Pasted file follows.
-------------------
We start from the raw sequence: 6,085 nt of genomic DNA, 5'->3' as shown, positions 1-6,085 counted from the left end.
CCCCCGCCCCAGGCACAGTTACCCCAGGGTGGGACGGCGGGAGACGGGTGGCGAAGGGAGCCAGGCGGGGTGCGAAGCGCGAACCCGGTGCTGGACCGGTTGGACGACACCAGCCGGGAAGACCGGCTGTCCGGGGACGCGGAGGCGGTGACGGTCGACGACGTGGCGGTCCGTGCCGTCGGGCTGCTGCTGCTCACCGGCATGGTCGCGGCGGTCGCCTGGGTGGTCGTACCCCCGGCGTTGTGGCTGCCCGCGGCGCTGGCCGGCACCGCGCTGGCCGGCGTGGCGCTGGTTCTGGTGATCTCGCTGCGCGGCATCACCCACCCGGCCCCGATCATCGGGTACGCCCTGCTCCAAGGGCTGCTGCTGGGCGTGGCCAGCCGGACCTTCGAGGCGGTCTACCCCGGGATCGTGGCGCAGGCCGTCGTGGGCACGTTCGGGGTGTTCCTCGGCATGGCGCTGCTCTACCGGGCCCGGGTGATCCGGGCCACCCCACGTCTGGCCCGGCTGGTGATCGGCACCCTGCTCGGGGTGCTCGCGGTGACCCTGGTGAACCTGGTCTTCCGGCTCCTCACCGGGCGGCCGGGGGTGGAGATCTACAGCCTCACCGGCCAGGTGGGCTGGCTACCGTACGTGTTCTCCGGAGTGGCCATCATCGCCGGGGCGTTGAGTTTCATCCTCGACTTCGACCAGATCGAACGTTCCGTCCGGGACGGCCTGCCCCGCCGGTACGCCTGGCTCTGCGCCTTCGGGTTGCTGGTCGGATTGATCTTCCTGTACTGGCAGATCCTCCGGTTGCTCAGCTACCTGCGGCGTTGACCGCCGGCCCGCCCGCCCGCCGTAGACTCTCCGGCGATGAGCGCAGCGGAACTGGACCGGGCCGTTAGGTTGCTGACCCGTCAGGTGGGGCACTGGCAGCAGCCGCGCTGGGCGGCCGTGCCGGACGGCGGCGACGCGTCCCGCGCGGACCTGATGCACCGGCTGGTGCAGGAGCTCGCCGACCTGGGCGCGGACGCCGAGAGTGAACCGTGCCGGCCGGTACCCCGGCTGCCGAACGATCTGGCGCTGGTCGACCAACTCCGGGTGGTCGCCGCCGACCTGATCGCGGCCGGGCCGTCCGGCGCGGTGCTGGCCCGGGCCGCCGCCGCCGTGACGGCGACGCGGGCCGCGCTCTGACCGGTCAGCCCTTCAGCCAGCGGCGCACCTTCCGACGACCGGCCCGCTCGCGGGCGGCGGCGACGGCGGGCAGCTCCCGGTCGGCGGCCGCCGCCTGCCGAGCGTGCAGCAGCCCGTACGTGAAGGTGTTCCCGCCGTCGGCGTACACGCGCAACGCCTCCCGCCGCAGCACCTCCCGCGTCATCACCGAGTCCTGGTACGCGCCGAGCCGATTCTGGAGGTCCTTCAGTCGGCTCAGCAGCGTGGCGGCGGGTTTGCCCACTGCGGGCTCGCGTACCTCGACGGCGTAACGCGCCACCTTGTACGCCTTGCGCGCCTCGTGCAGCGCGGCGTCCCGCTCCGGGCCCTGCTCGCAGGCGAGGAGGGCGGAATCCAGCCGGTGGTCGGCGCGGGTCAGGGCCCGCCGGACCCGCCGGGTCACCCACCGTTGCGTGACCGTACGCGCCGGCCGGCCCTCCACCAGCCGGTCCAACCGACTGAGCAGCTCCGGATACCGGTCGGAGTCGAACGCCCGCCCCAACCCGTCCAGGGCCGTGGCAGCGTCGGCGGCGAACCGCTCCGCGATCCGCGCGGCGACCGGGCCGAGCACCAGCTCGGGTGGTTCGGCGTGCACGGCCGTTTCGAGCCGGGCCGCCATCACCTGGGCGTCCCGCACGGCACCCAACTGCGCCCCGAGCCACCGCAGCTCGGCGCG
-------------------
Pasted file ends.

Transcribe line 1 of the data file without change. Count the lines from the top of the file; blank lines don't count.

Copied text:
We start from the raw sequence: 6,085 nt of genomic DNA, 5'->3' as shown, positions 1-6,085 counted from the left end.